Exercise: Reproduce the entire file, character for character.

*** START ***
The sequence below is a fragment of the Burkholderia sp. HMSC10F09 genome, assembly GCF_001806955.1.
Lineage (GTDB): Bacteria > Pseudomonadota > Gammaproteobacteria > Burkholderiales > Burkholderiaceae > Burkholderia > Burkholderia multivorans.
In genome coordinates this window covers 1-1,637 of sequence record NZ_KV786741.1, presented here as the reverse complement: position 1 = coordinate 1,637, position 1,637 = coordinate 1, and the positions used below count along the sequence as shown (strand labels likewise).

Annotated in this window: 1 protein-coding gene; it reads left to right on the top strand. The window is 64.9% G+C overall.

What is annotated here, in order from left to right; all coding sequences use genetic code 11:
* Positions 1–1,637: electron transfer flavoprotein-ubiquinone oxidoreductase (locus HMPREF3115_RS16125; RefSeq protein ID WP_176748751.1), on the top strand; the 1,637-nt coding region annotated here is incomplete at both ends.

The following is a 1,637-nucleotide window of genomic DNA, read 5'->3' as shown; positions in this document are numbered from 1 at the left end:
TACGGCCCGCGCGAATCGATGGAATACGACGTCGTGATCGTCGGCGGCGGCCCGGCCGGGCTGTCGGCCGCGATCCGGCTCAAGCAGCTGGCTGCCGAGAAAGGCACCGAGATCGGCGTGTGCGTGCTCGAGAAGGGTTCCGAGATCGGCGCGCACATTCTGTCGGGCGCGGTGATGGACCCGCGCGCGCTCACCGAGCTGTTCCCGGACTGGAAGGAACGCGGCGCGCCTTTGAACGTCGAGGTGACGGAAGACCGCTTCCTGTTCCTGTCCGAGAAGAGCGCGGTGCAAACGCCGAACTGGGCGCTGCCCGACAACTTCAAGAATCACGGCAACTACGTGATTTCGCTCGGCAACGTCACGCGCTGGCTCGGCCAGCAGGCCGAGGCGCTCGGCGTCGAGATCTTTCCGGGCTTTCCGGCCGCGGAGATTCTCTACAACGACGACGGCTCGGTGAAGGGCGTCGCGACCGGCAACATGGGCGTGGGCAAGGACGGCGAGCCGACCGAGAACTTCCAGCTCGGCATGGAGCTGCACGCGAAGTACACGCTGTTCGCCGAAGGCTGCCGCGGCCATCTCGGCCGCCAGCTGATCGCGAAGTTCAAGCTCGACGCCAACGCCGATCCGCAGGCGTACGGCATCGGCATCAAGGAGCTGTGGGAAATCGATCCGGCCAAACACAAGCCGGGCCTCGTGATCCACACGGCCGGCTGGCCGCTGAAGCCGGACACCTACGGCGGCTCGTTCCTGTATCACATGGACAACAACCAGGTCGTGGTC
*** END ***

The sequence below is a fragment of the Burkholderia sp. HMSC10F09 genome, assembly GCF_001806955.1.
Lineage (GTDB): Bacteria > Pseudomonadota > Gammaproteobacteria > Burkholderiales > Burkholderiaceae > Burkholderia > Burkholderia multivorans.
In genome coordinates this window covers 1-1,637 of sequence record NZ_KV786741.1, presented here as the reverse complement: position 1 = coordinate 1,637, position 1,637 = coordinate 1, and the positions used below count along the sequence as shown (strand labels likewise).

Annotated in this window: 1 protein-coding gene; it reads left to right on the top strand. The window is 64.9% G+C overall.

What is annotated here, in order from left to right; all coding sequences use genetic code 11:
* Positions 1–1,637: electron transfer flavoprotein-ubiquinone oxidoreductase (locus HMPREF3115_RS16125; RefSeq protein ID WP_176748751.1), on the top strand; the 1,637-nt coding region annotated here is incomplete at both ends.

The following is a 1,637-nucleotide window of genomic DNA, read 5'->3' as shown; positions in this document are numbered from 1 at the left end:
TACGGCCCGCGCGAATCGATGGAATACGACGTCGTGATCGTCGGCGGCGGCCCGGCCGGGCTGTCGGCCGCGATCCGGCTCAAGCAGCTGGCTGCCGAGAAAGGCACCGAGATCGGCGTGTGCGTGCTCGAGAAGGGTTCCGAGATCGGCGCGCACATTCTGTCGGGCGCGGTGATGGACCCGCGCGCGCTCACCGAGCTGTTCCCGGACTGGAAGGAACGCGGCGCGCCTTTGAACGTCGAGGTGACGGAAGACCGCTTCCTGTTCCTGTCCGAGAAGAGCGCGGTGCAAACGCCGAACTGGGCGCTGCCCGACAACTTCAAGAATCACGGCAACTACGTGATTTCGCTCGGCAACGTCACGCGCTGGCTCGGCCAGCAGGCCGAGGCGCTCGGCGTCGAGATCTTTCCGGGCTTTCCGGCCGCGGAGATTCTCTACAACGACGACGGCTCGGTGAAGGGCGTCGCGACCGGCAACATGGGCGTGGGCAAGGACGGCGAGCCGACCGAGAACTTCCAGCTCGGCATGGAGCTGCACGCGAAGTACACGCTGTTCGCCGAAGGCTGCCGCGGCCATCTCGGCCGCCAGCTGATCGCGAAGTTCAAGCTCGACGCCAACGCCGATCCGCAGGCGTACGGCATCGGCATCAAGGAGCTGTGGGAAATCGATCCGGCCAAACACAAGCCGGGCCTCGTGATCCACACGGCCGGCTGGCCGCTGAAGCCGGACACCTACGGCGGCTCGTTCCTGTATCACATGGACAACAACCAGGTCGTGGTC